Let’s say your monthly gross income is \$3,027. You’ve figured out that you can afford an \$890-per-month housing payment (to include mortgage, insurance and taxes). In addition, you have the following regular monthly debts: minimum monthly credit card payments (\$35), student loan payments (\$150) and car payment (\$300). What is your debt-to-income ratio?

Method One: Simply divide your expected monthly housing expenses by your monthly gross income.

890 ÷ 3027 = 0.29

So using the first method, your debt-to-income ratio is 29%.

890 + 35 + 150 + 300 = 1375

1375 ÷ 3027 = 0.45

Looking at all of your monthly debt payments, your debt-to-income ratio is 45%.

But what does this mean? In short, these numbers spell danger. Anyone with a 40-49% DTI is not doing well financially. (Over 50% is considered “living dangerously.“) Most lenders like to see no more than 28% of your monthly debt going to housing costs (mortgage, insurance and taxes), and no more than 36% DTI over all.

If the above scenario were real, it’s very likely you would not be offered a mortgage. (And if you were, run in the other direction. You probably don’t want that kind of debt.) The goal, of course, is to get your DTI as close to 0% as possible. But anything below 28% for housing only and 36% for all debt is within reason.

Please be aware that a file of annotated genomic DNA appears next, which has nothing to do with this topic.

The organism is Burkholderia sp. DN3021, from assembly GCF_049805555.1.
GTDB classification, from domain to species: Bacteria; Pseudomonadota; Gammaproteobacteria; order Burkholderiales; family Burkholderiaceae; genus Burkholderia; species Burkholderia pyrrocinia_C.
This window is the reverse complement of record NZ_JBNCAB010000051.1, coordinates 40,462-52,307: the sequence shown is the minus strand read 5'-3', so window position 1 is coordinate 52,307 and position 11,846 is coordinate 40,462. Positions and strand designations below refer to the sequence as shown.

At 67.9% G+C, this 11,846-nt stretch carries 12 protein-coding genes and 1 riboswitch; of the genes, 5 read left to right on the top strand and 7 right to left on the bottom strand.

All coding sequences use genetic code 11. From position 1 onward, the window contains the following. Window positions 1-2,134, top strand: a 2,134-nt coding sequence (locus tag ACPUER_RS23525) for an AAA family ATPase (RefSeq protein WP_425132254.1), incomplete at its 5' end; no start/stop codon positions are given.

What’s your DTI? Are you surprised by this amount? How can you reduce it? Feel free to respond in the comments section.

Need to make a big purchase, like a house or a car? Take out a loan. Want to go to college? Take out a loan. Need to cover other expenses, like home renovations or an adoption? Take out a loan. Want to consolidate your debts? Take out a loan.

Loans are a fact of life in our country. They’re convenient and useful. They can also be really dangerous to financial health.

And the math behind loans can be pretty daunting (which is why there are some great loan calculatorsout there on the interwebs). That’s where a teeter-totter comes in. (Stay with me on this my literal friends; it’s a metaphor.)